Just about every time I take it in, the mechanic finds something that should be replaced or repaired - brake lines, wheel bearings, what-have-you. I never hesitate to accept his advice, and the car runs better after every visit to the garage, so he isn't feeding me any bogus lines. In the two years, the car has failed me once - my coil went bad and I could not start.

So, I just want you to understand that these cars take a little bit more (probably a lot more) care and attention than a current-model. I think for me, the worst is over, but the maintenance is going to be there always. The cars are very durable, and reliable, but they must be taken care of very well. The best thing that I can think of them is that they don't lose their value as a new car will - but also, be careful of what you buy.

My 280 SL was my fatherís and was a daily driver for many years. Granted, this was 15 years ago and the car wasn't 34 years old. I remember it being bullet proof. The problems I have now are due to years of improper storage (rusty fuel tank). I agree with the other posts that the key is to find a car that has had significant work done.

After 30 years, the rubber bushings start to go, there may be rust in the pan, things get old and tired. You don't want to get yourself in the position of having all the old stuff start to fail one after another. This will be frustrating and expensive. I had a 30 year old sailboat once. It nickled and dimed me to death.

The SL, while up to MBís usual high tech standards at the time, is very low tech now. Other than the complex mechanical fuel injection, the other systems are pretty straightforward. No computers, ABS, smog stuff (if you get an early one) etc. The other thing to consider is many of the engine and suspension parts are shared with the sedan. Buying anything for the SL carries a premium price. One thing for sure, if you have one of these, you'll be able to find it in a parking lot! I'd take a 113 over a 107 (next SL body style) any day.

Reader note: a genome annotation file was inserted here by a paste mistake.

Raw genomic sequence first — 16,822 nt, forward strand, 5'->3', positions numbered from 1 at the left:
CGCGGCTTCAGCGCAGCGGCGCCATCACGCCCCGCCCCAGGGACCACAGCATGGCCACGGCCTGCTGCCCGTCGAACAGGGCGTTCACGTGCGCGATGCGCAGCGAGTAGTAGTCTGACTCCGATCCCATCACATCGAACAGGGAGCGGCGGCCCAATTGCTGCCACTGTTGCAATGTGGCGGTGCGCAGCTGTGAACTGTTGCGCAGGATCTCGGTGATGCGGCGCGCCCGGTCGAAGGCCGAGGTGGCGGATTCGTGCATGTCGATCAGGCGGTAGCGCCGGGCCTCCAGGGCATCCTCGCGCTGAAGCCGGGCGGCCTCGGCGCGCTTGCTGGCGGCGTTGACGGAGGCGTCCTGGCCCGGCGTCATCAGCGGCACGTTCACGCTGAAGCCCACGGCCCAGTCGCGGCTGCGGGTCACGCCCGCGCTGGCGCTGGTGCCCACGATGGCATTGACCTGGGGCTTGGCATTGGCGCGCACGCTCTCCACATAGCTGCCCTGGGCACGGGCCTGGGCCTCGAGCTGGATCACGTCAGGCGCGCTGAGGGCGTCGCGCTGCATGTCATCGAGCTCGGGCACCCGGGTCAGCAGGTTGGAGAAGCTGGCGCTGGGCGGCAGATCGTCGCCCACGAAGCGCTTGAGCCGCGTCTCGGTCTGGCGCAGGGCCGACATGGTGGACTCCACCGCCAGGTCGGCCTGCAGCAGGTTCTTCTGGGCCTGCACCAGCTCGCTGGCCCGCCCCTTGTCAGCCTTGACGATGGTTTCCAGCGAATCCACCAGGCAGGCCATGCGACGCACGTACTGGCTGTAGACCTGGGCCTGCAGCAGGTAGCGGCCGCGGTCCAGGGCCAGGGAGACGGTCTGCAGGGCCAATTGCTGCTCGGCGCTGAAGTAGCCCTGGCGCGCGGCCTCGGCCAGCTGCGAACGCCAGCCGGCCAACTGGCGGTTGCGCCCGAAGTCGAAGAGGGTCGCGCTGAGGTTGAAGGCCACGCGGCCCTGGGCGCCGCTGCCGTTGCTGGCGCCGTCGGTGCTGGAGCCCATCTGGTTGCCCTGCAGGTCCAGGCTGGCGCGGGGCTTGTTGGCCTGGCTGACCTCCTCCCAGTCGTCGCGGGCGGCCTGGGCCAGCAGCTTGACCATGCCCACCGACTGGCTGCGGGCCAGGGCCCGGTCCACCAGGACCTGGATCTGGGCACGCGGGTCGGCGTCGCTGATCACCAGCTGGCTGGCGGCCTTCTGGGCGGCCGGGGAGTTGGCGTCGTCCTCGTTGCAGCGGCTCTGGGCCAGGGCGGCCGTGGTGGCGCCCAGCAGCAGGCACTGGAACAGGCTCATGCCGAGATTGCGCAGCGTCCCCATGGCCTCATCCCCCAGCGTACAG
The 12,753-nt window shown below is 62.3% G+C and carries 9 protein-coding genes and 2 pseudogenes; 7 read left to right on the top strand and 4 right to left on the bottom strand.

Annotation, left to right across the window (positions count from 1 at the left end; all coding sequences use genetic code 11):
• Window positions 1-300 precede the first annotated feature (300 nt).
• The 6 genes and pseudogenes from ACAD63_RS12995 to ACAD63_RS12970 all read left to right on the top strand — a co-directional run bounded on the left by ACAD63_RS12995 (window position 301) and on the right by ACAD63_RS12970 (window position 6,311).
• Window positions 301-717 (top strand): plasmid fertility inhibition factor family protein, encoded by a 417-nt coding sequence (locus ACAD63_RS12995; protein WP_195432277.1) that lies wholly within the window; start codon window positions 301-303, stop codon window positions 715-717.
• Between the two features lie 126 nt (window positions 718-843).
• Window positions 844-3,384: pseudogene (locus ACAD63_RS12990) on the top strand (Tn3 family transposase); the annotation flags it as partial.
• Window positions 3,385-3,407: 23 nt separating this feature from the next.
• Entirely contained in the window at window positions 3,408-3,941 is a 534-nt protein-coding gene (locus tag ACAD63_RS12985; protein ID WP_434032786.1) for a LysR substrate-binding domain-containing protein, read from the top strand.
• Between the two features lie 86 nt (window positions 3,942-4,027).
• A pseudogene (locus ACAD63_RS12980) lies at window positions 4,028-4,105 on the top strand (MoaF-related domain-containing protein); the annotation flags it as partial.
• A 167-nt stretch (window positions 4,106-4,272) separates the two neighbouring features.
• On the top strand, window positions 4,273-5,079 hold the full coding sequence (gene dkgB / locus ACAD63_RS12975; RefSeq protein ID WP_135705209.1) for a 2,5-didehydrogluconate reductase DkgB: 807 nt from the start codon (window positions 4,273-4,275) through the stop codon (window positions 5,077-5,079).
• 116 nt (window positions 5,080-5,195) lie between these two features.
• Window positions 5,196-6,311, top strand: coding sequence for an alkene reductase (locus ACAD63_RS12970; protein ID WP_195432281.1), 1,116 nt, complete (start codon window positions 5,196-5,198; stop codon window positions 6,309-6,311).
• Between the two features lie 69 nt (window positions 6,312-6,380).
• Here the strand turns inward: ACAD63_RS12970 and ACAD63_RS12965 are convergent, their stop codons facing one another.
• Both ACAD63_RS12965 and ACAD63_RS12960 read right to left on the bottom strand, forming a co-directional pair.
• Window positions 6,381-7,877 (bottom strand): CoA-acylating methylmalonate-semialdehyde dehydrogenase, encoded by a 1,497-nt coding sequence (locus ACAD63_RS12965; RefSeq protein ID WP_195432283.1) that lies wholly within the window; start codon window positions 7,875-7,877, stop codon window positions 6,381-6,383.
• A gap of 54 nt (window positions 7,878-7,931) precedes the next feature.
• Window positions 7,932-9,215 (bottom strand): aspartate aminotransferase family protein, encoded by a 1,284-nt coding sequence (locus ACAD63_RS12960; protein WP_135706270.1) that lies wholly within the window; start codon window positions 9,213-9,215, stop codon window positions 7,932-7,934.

Obviously you've come to the right place to ask this question ... while many of the owners only drive them on sunny days and treat them like the classic they are, others among us treat them like the wonderfully engineered CARS that they are... and use them daily as a primary means of transportation.

I am in both of those groups, my 1971 280 SL is "appreciated" on occasion, but my 1966 230 SL is "loved and cherished" daily ... I drive the car everywhere ... these models certainly have the performance and reliability to meet your needs. The comments others have made about finding one that is in great shape, or has been restored already are very true, if the car needs work then the purchase price is only the beginning of your expenses.

I paid $7,500 for the 230 SL knowing it needed engine work, I'm now over $30,000 and while it runs great, I still haven't repainted it or replaced the interior. I should have found one in better shape to begin with. Assuming you decide to do this: ask around, and visit several mechanics, look for vintage mercedes in their shops, if they're good then others are using them already.

If you see only newer models then move on. I've gone through several mechanics before finding ones that really know these cars. Most of the shops that work on newer cars simply do not know how to work on vintage cars, they just replace what is broken and don't worry about WHY it broke. Also, shops that specialize in vintage cars do so because they love them and will look the car over every time you take it in for even the most minor of items.